‘Collaboration’ is almost becoming one of those over-used marketing terms. These days it seems like every tool out there claims to solve enterprise collaboration challenges one way or another. Which begs the question, if it’s just a matter of picking the right tool how come we’re not all working in a nirvana of collaborative harmony?
For the sake of full disclosure, yes I’m in marketing and yes, one of the benefits of using LeanKit is improved collaboration – which is why this has been playing on my mind. Before I glibly toss the term into one more piece of marketing collateral, I want to take the time to reflect on what ‘collaboration’ actually means, and how LeanKit actually helps.
To find some answers, I went back to the dictionary definition. Collaboration means ‘to work with another person or group in order to achieve or do something’. That sounds disarmingly simple. But then when you strip back what business is all about, it fundamentally comes down to coordinating the efforts of the company’s employees to provide goods and services.
So, yes business is all about collaboration. But it’s not just one of those warm, fuzzy concepts that’s good for team morale. Poor collaboration can end up wasting time and money. When teams and departments become siloed, it generally takes more time and resources to complete the work, and often takes longer to realize problems, errors and missed opportunities. Done well, the benefits of collaboration can be far reaching – better sharing of information and capacity to solve complex problems which ultimately leads to new innovations.
Collaboration is at the heart of everything we do. And yet at times it’s nearly impossible to make it work. After all, we’re dealing with human interactions which are never straightforward. Misunderstandings, lack of communication, different priorities… it doesn’t take much for everyone to veer off course. And don’t forget to throw in the added challenges of long-distance collaboration for remote teams and employees.
Effective collaboration undoubtedly contributes to business success. But does a tool really exist that provides the silver bullet in making it happen?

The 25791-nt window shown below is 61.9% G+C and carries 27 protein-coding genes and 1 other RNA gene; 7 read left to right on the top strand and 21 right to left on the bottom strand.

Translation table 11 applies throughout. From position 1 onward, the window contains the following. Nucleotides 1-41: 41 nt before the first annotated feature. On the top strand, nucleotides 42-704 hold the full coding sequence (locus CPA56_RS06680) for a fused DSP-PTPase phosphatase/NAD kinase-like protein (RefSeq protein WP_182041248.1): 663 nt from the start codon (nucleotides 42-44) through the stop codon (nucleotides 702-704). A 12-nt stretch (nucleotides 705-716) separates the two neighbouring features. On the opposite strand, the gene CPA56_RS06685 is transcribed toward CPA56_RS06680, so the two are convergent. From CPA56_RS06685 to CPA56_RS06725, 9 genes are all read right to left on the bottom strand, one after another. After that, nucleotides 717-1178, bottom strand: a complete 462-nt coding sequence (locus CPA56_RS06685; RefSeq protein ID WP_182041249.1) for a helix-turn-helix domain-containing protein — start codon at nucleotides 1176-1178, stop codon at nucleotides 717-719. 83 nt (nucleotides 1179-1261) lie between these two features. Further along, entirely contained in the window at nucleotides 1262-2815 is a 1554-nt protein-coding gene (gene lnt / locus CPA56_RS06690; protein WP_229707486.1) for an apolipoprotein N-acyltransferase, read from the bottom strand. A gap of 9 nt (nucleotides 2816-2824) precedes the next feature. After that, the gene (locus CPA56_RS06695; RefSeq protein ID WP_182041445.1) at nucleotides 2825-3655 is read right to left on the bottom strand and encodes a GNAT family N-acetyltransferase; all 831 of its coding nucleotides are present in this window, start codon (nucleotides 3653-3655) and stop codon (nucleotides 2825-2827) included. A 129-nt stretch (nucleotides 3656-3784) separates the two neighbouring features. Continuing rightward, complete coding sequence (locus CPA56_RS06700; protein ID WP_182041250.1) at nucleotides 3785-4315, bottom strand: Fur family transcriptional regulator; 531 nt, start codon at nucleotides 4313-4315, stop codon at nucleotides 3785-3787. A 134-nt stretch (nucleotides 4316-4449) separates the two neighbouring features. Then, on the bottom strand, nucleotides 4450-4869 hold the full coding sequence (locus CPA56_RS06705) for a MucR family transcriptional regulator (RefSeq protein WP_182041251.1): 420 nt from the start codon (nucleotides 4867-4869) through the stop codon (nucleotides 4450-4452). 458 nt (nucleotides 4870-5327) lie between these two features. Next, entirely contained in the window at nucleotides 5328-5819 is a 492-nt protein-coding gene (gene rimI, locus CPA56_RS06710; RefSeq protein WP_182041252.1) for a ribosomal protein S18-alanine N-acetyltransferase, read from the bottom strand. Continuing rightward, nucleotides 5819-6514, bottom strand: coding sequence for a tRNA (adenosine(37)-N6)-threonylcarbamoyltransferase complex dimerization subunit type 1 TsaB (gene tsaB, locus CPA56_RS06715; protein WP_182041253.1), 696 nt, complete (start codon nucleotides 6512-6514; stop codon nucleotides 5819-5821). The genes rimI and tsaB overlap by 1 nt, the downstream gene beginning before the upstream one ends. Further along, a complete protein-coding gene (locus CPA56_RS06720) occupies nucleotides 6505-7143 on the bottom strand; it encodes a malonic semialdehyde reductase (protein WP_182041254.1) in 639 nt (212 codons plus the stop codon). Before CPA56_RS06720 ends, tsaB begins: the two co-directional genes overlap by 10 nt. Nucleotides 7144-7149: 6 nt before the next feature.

Honestly, I think that investing in collaboration technologies is unlikely to be effective without simultaneously cultivating collaborative behavior. But I do think that the right tool can go a long way to help. Here’s what I’ve learned since using LeanKit. Collaboration isn’t a prescriptive process that can be ‘applied’ or ‘implemented’. You can’t take the human element out of collaboration – and you shouldn’t try to. Each team and organization is unique in its culture, processes, and people. For people to collaborate well, everyone needs to feel informed, engaged, and accountable. So any tool you choose should be an enabler.
And that’s what LeanKit does in a simple, unobtrusive way. It lets you define how you want to work and map out your processes. Get the entire team involved and you’ll be amazed at the level of engagement that comes from empowering your team to figure out the way they work. Once you start visually managing all of your work on a board, that’s when you’ll see the real benefits. The conversations that are triggered once everyone on the team – and anyone else you want to share your board with – are priceless. The change feels incremental – the effects; tectonic. Give everyone an accurate, up-to-date picture of what’s going on, and any bottlenecks and problems become self-apparent. And guess what? People start to talk, ask questions, problem solve and yes, collaborate!